- Blood cancer
- Childhood leukaemia
- Acute lymphoblastic leukaemia (ALL)
- Acute myeloid leukaemia (AML)
- Acute promyelocytic leukaemia (APL)
- Chronic lymphocytic leukaemia (CLL)
- Chronic myeloid leukaemia (CML)
- Chronic myelomonocytic leukaemia (CMML)
- Hairy cell leukaemia (HCL)
- Large granular lymphocytic leukaemia (LGLL)
- Plasma cell leukaemia (PCL)
- T-cell acute lymphoblastic leukaemia (T-ALL)
- Other conditions related to blood cancer
Childhood acute myeloid leukaemia (Ch-AML)
Childhood acute myeloid leukaemia (AML) is a fast-developing type of blood cancer that affects blood-producing cells in the bone marrow.
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It's a rare type of childhood leukaemia. Around 100 children a year are diagnosed with AML in the UK.
The information in this section is aimed at adults caring for a child or young person with blood cancer. Teenage Cancer Trust has information designed specifically for young people.
Adults can also develop AML but the treatment and outlook is different to childhood AML.
What is childhood acute myeloid leukaemia (AML)?
‘Acute’ means it progresses quickly; ‘myeloid’ refers to the type of white blood cell it affects.
As white blood cells are part of the body’s defences, or immune system, AML reduces the body’s ability to defend itself from infection.
In any cancer, including leukaemia, cells begin to develop abnormally. In AML, these abnormal changes take place in the blood stem cells, found in the bone marrow.
Blood stem cells can develop into different types of blood cell including:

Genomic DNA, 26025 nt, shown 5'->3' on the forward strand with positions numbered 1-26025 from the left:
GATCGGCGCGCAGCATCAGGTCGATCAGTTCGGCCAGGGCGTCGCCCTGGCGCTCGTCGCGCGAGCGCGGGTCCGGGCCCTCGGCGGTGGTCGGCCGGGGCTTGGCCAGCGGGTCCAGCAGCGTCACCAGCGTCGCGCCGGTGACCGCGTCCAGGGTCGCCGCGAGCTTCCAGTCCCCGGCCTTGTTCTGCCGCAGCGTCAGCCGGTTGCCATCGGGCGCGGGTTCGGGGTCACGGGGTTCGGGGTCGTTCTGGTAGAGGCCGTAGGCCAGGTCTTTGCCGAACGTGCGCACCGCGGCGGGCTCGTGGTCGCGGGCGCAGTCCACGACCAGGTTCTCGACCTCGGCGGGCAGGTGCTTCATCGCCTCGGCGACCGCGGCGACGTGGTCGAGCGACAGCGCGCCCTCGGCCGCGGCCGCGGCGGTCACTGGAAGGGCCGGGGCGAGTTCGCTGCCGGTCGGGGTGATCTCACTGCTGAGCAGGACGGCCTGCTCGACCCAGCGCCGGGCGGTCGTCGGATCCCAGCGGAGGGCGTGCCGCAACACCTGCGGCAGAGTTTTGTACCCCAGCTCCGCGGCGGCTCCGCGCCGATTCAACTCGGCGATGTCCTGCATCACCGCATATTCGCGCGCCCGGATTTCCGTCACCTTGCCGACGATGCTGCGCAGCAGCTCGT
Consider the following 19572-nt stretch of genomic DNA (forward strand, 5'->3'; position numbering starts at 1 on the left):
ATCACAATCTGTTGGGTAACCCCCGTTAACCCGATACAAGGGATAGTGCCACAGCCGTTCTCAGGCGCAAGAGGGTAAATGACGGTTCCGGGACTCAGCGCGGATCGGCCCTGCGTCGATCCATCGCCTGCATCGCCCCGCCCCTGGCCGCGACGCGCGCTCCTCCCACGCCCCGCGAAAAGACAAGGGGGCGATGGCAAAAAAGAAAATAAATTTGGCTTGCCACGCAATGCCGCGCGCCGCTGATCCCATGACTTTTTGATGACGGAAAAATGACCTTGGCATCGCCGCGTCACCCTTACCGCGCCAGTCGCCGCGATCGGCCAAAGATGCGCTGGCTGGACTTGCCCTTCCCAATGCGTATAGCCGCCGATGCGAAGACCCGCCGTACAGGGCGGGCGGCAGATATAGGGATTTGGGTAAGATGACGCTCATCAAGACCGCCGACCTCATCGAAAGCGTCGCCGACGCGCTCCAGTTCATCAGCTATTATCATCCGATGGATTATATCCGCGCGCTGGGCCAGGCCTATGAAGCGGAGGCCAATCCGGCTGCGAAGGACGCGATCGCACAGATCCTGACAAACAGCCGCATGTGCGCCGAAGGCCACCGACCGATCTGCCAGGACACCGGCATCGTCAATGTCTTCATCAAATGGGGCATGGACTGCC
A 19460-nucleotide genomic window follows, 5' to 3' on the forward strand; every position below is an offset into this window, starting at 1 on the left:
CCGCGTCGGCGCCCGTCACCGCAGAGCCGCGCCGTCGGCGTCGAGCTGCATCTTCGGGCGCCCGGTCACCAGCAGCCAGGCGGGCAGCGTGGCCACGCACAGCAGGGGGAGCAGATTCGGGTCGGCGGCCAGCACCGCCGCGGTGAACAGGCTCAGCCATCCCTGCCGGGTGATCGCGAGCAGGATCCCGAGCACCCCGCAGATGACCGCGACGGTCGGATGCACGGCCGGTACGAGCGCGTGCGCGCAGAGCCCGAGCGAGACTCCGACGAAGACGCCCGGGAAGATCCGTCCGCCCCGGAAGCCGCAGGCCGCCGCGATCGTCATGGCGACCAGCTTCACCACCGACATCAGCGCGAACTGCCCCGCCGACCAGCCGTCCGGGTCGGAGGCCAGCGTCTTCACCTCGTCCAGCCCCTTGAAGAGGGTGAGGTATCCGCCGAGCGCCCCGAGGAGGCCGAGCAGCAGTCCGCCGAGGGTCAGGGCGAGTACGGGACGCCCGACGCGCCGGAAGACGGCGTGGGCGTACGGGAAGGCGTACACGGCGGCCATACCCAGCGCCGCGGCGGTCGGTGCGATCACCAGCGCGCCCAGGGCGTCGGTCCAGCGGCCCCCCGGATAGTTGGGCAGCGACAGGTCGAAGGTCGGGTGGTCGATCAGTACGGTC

- red blood cells
- white blood cells
- lymphocytes (a kind of white blood cell)
Usually, the stem cells make as many blood cells as we need to stay healthy. Blood cells don’t live very long – between a few hours to around three months – so we need our stem cells to create a constant supply of new ones.
In AML, this efficient system goes wrong. The stem cells start to produce too many blood cells, too quickly. These cells, known as blast cells, are immature; because they aren’t fully developed, they can’t do the job they were made for and they don’t die when they should.
Instead, these cells build up in the bone marrow and spread into the bloodstream. They can be carried by the blood to other areas of the body where they can interfere with the normal function of other cells.
What causes childhood AML?
You and your family aren’t alone: around 140 young people are affected by AML each year.
AML in children is quite rare. AML is most common in adults, particularly in later life.
Broadly speaking, boys and girls are affected equally by AML.
AML isn’t passed from parent to child. It’s rare for a family to have more than one generation affected by AML.
Other risks and causes
There’s nothing you could have done to have prevented your child from developing this condition. In most cases, we don’t know what causes AML, although the following situations may be linked with an increased risk:
- receiving anti-cancer drugs to treat other forms of cancer – known as therapy-related AML; this rarely affects children
- having Down’s syndrome: children with this condition are more likely to develop a particular type of AML.